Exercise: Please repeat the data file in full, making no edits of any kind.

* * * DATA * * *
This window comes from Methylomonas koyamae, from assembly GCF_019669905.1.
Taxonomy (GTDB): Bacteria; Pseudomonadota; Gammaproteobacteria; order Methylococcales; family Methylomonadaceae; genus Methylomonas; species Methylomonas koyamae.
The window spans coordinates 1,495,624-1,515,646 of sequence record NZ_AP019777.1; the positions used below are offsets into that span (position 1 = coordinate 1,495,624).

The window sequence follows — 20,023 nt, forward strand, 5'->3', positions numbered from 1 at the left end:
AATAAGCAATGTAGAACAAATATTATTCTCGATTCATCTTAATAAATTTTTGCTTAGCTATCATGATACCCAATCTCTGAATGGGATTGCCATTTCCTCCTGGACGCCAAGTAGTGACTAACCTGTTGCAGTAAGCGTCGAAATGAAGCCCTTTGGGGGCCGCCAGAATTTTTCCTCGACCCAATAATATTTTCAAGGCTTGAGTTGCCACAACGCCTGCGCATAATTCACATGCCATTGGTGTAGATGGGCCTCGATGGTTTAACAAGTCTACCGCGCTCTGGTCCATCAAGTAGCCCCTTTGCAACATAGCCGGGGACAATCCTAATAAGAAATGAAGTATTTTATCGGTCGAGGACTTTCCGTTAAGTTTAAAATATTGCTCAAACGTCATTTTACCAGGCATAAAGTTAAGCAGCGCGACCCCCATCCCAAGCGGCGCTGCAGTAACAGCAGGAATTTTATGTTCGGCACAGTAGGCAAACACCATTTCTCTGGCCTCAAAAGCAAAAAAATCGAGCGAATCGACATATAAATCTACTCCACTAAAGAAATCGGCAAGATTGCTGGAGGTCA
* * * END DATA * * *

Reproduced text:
This window comes from Methylomonas koyamae, from assembly GCF_019669905.1.
Taxonomy (GTDB): Bacteria; Pseudomonadota; Gammaproteobacteria; order Methylococcales; family Methylomonadaceae; genus Methylomonas; species Methylomonas koyamae.
The window spans coordinates 1,495,624-1,515,646 of sequence record NZ_AP019777.1; the positions used below are offsets into that span (position 1 = coordinate 1,495,624).

The window sequence follows — 20,023 nt, forward strand, 5'->3', positions numbered from 1 at the left end:
AATAAGCAATGTAGAACAAATATTATTCTCGATTCATCTTAATAAATTTTTGCTTAGCTATCATGATACCCAATCTCTGAATGGGATTGCCATTTCCTCCTGGACGCCAAGTAGTGACTAACCTGTTGCAGTAAGCGTCGAAATGAAGCCCTTTGGGGGCCGCCAGAATTTTTCCTCGACCCAATAATATTTTCAAGGCTTGAGTTGCCACAACGCCTGCGCATAATTCACATGCCATTGGTGTAGATGGGCCTCGATGGTTTAACAAGTCTACCGCGCTCTGGTCCATCAAGTAGCCCCTTTGCAACATAGCCGGGGACAATCCTAATAAGAAATGAAGTATTTTATCGGTCGAGGACTTTCCGTTAAGTTTAAAATATTGCTCAAACGTCATTTTACCAGGCATAAAGTTAAGCAGCGCGACCCCCATCCCAAGCGGCGCTGCAGTAACAGCAGGAATTTTATGTTCGGCACAGTAGGCAAACACCATTTCTCTGGCCTCAAAAGCAAAAAAATCGAGCGAATCGACATATAAATCTACTCCACTAAAGAAATCGGCAAGATTGCTGGAGGTCA